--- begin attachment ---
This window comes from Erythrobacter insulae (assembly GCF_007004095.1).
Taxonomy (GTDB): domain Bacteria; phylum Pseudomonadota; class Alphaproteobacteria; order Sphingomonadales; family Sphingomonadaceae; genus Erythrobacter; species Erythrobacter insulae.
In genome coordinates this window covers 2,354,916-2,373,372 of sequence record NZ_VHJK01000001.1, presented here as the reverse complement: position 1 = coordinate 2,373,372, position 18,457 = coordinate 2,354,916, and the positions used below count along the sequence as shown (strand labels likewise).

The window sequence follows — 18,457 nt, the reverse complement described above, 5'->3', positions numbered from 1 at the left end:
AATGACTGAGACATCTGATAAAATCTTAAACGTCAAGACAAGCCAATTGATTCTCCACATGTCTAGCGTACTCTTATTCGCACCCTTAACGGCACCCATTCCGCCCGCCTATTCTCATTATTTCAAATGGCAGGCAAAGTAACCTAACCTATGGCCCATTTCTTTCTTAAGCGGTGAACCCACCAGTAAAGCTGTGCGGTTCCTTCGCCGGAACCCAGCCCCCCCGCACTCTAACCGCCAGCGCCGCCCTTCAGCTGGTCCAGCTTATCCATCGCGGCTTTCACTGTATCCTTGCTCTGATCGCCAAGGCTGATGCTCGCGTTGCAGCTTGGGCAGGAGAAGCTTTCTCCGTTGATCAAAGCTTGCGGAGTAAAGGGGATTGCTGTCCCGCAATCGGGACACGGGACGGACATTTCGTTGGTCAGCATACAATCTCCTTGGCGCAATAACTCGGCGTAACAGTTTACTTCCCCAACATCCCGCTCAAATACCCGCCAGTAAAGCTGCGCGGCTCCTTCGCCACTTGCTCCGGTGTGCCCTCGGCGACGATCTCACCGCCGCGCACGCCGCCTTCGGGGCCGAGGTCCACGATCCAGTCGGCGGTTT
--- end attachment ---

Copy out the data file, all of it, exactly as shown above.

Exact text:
This window comes from Erythrobacter insulae (assembly GCF_007004095.1).
Taxonomy (GTDB): domain Bacteria; phylum Pseudomonadota; class Alphaproteobacteria; order Sphingomonadales; family Sphingomonadaceae; genus Erythrobacter; species Erythrobacter insulae.
In genome coordinates this window covers 2,354,916-2,373,372 of sequence record NZ_VHJK01000001.1, presented here as the reverse complement: position 1 = coordinate 2,373,372, position 18,457 = coordinate 2,354,916, and the positions used below count along the sequence as shown (strand labels likewise).

The window sequence follows — 18,457 nt, the reverse complement described above, 5'->3', positions numbered from 1 at the left end:
AATGACTGAGACATCTGATAAAATCTTAAACGTCAAGACAAGCCAATTGATTCTCCACATGTCTAGCGTACTCTTATTCGCACCCTTAACGGCACCCATTCCGCCCGCCTATTCTCATTATTTCAAATGGCAGGCAAAGTAACCTAACCTATGGCCCATTTCTTTCTTAAGCGGTGAACCCACCAGTAAAGCTGTGCGGTTCCTTCGCCGGAACCCAGCCCCCCCGCACTCTAACCGCCAGCGCCGCCCTTCAGCTGGTCCAGCTTATCCATCGCGGCTTTCACTGTATCCTTGCTCTGATCGCCAAGGCTGATGCTCGCGTTGCAGCTTGGGCAGGAGAAGCTTTCTCCGTTGATCAAAGCTTGCGGAGTAAAGGGGATTGCTGTCCCGCAATCGGGACACGGGACGGACATTTCGTTGGTCAGCATACAATCTCCTTGGCGCAATAACTCGGCGTAACAGTTTACTTCCCCAACATCCCGCTCAAATACCCGCCAGTAAAGCTGCGCGGCTCCTTCGCCACTTGCTCCGGTGTGCCCTCGGCGACGATCTCACCGCCGCGCACGCCGCCTTCGGGGCCGAGGTCCACGATCCAGTCGGCGGTTT